The production aspect of the show has also grown. Professional live sound engineers Albert Robinson and Josh Murray man the soundboard. Meanwhile, light engineers Will Isherwood and Dustin Rudzynski accent each performance with a visual extravaganza.

Since that first show at Murphy, the show has established a philanthropic aspect as well, with proceeds benefiting Delta Dogs. A plethora of sponsors now back the show including the Jake Peavy Foundation, Gulf Distributing, Cooper Restaurants, Moore Law Firm, The Fairhope Store, Callaghan’s Irish Social Club, Mobile Bay Coin, Bay Gourmet Catering, Heroes Sports Bar, Hayley’s, The Garage, The OK Bike Shop, Rogers & Willard, Ashland Gallery, Cortlandt’s Pizza and Lagniappe.

“We could not pull off something at the Saenger on the level that we’re doing it without the sponsors,” Milham said.

“A Charlie Brown Jazz Christmas” has also established a reputation for bringing a number of special guests who either sit in with the Joe Cool Trio or provide a set of their own. Milham said their selection of guest bands and artists is based on friendships, connections and collaborations he and Spies have created over the years.

In the past, they’ve recruited notables including Molly Thomas, Ryan Balthrop, Rebecca Roubion, Rick Hirsch, Corky Hughes, Andy MacDonald, John Keuler and Eric Erdman. The duo has also brought out-of-town guest artists including The Invisible Czars, vocalist Eileina Dennis, trumpeter Leon “Kid Chocolate” Brown and saxophonist Clarence Johnson.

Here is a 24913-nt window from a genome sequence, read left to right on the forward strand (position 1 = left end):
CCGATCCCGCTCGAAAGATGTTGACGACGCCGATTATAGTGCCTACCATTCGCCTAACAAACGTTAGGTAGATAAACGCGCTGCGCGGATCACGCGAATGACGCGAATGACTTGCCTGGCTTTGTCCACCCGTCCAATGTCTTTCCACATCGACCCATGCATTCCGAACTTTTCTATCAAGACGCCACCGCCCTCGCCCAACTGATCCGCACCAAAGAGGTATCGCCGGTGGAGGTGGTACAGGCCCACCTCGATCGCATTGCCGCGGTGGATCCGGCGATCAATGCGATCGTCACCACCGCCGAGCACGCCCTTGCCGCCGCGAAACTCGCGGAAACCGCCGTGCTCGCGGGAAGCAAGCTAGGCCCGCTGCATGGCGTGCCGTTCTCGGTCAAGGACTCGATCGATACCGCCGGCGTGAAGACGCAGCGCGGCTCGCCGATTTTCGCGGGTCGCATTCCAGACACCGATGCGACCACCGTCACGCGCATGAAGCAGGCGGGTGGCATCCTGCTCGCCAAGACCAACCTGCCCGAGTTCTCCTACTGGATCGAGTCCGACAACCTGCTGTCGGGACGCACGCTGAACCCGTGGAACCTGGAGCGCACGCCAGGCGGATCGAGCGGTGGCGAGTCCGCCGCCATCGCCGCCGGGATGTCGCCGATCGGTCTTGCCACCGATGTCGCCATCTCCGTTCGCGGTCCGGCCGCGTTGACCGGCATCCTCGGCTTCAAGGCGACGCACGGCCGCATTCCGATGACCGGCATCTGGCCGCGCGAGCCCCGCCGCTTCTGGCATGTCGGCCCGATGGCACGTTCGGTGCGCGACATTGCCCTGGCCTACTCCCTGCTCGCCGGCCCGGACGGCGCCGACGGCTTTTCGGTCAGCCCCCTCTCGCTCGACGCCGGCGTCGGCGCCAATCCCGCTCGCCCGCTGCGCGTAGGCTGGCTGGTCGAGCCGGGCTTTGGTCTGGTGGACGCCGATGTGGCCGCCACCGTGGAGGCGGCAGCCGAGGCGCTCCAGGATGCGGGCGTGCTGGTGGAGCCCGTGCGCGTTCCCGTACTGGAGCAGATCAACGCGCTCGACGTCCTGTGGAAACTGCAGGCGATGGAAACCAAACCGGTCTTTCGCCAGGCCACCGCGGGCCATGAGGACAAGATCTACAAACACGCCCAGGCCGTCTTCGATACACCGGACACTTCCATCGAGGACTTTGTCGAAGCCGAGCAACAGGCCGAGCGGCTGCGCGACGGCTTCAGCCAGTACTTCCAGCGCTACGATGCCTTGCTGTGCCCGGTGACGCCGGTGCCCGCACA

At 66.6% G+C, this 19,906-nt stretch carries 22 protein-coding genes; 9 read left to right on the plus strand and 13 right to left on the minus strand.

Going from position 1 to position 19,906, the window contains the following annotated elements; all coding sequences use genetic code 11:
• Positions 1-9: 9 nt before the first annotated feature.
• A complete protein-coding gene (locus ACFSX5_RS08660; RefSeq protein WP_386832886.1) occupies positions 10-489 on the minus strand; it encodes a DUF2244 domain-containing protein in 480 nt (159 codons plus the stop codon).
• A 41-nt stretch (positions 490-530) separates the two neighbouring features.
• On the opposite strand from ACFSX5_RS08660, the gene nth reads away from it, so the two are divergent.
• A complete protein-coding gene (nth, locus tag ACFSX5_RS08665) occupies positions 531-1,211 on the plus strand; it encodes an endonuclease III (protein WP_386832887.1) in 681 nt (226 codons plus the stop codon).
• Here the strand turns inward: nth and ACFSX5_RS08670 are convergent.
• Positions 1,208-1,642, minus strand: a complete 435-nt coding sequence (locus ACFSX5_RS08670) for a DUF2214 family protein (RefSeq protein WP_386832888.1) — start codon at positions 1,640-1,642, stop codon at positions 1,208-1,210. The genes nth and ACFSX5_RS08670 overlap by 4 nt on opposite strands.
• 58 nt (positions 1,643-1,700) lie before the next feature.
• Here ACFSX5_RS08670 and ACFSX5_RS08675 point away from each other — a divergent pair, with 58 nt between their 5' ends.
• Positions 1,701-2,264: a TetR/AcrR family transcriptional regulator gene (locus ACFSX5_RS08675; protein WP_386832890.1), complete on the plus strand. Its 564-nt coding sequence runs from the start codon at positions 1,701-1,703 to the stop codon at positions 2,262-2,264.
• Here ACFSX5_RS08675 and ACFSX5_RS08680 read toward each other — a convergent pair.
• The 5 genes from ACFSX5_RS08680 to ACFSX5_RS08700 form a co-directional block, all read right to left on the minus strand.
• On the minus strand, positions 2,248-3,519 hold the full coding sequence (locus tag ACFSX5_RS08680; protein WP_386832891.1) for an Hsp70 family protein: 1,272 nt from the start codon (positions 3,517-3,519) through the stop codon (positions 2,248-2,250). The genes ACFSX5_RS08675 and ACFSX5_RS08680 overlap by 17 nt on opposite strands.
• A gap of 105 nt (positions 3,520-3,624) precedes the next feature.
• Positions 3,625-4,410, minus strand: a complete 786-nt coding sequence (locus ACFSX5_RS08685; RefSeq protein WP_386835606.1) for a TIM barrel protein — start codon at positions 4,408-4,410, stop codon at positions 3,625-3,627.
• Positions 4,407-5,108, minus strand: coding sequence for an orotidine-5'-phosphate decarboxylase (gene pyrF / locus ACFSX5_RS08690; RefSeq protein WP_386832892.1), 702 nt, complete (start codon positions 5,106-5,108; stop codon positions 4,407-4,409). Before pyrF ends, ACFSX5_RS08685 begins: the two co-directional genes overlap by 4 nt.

For the concert’s 10th anniversary, the Joe Cool Trio plans on giving Mobile a funky Christmas that should have the house moving and grooving. For the second set, they’ll welcome vocalist Kim Dawson to the stage. Spies first experienced Dawson’s powerful soul vocal stylings during his time with the funk and soul band Matador! Soul Sounds.

The second set will also feature the smooth saxophone of Christopher Spies, the organist’s progeny. The younger Spies will be fresh from touring with blues guitarist Samantha Fish. Milham said the second set will be a funky mix of traditional Christmas and soul in the key of Aretha Franklin and Sharon Jones & the Dap Kings.

Milham has no shortage of beautiful Christmas memories associated with the tradition, as he has also made the show a family affair. His son and his nephew have both played the role of Peanuts character Woodstock. His son also read Linus’ famous Nativity monologue from the television special. His niece has taken on the role of Snoopy and his daughter Ana has sung a Christmas tune since she was three years old.

Those attending “A Charlie Brown Jazz Christmas” should also prepare to make some joyous holiday memories. Milham said the happiness and memories this show brings is a reward in itself and he finds great joy in knowing others feel the same.

“It’s an amazing feeling,” he said. “Every year, somebody tells me how much they look forward to it, or how their four-year-old asks when’s the Charlie Brown Christmas concert. There’s so many people who look forward to it and come to it every year. It’s great. On one side, it’s an adult jazz concert. On the other side, there’s enough elements to this music that it caters to all ages. The biggest compliment I get is that it’s the show that puts them in the Christmas spirit. You can’t ask for anything more than that.”